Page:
In advance of the 2018-2019 School Year, McClancy’sadministrative team decided to combine four of its Academic Departments into a newly forged Humanities Department. Bringing together the curricula of Religion, English, Social Studies and Modern World Language allowed for robust connections to be made and explored.
Since then, students have been able to see that none of their classes are conducted in isolation. The connections are everywhere. In order to better prepare our students for the New York State Global History and Geography Regents exam, the texts selected in the sophomore English class highlight non-American authors from 1750 to the present. Similarly, our junior English classes use American literature taught chronologically which assists in the student’s study of American History.
When students are learning grammar in their Modern World Language classes, we take an opportunity to strengthen their understanding of English grammar as well. Helping to see how they speak in a myriad of tenses in English helps them to see why there is a need for conjugating differently in Spanish or Italian. Exploring the cultures of Italy and Spanish speaking lands give students a broader perspective of Social Studies.
It’s impossible to remove a text from its historical and social context and that includes religious documents. As a Catholic high school, we feel obligated to have our students examine Sacred Scripture. This practice is being enhanced by the techniques commonly used in English and Social Studies classes. Students can break down the message of a parable in much the same way they would in a novel and poem. We’ve even seen an increase in the appreciation of our Religion classes because of these new lenses we utilize. It has also led to the development of new Religion electives for seniors which include a study of World Religions, Church History and an exploration of Catholic Themes in Art and Film.
While the impact of our Humanities curriculum is visible in the required courses that students take throughout their four years at McClancy, one successful byproduct of this shift is visible in our elective course offerings. For years, we have seen upperclassmen fill their schedules with mostly Science and Business courses. While these options are still popular, we now have students enrolling in Philosophy, Mythology, Creative Writing, Journalism and topical History courses. These new course offerings positively relate to our status as a college preparatory school as it gives students a small taste of the wide range of subjects often explored on university campuses.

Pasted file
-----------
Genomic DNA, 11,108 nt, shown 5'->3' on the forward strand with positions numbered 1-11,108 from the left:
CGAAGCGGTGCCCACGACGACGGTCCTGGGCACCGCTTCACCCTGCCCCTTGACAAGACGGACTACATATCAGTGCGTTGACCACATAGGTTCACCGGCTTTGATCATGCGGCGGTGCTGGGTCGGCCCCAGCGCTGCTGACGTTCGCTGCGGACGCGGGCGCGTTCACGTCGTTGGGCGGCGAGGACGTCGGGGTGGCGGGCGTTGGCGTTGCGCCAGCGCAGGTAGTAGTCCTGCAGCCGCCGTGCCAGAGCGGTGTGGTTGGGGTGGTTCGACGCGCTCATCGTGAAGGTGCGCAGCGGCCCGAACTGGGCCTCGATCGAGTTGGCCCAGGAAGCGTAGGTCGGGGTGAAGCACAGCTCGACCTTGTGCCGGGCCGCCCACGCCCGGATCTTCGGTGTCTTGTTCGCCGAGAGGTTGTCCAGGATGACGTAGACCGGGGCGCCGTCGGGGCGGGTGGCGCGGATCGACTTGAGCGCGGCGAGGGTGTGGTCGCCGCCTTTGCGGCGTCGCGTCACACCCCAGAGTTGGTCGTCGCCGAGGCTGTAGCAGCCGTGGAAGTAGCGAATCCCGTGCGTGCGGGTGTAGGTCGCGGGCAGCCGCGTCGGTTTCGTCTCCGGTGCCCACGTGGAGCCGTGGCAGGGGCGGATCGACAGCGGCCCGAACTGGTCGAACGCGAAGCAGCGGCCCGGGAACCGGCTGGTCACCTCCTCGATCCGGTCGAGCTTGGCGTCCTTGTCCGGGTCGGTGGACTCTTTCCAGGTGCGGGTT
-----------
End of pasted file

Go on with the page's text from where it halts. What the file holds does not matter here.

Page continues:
Studying the connections between our Religion and Social Studies courses knows no bounds. It is essential to the mission of our school conducted each day in partnership with the Brothers of the Sacred Heart. It is difficult to understand the spirituality of the Brothers and the charism of their founder Father Andre Coindre without considering the bleak environment where their order was born. Post-Napoleonic France provided little in educational and religious opportunities for the young boys of Lyon.
Those first Brothers responded specifically to the needs of their day as we, strive to do for the young people entrusted in our care. Both then and now we seek to establish a sanctuary for our students where they are known, valued and treasured and prepared to face the challenges of our rapidly changing world. Through the study of the Humanities, our educational program has become greater than the sum of its parts.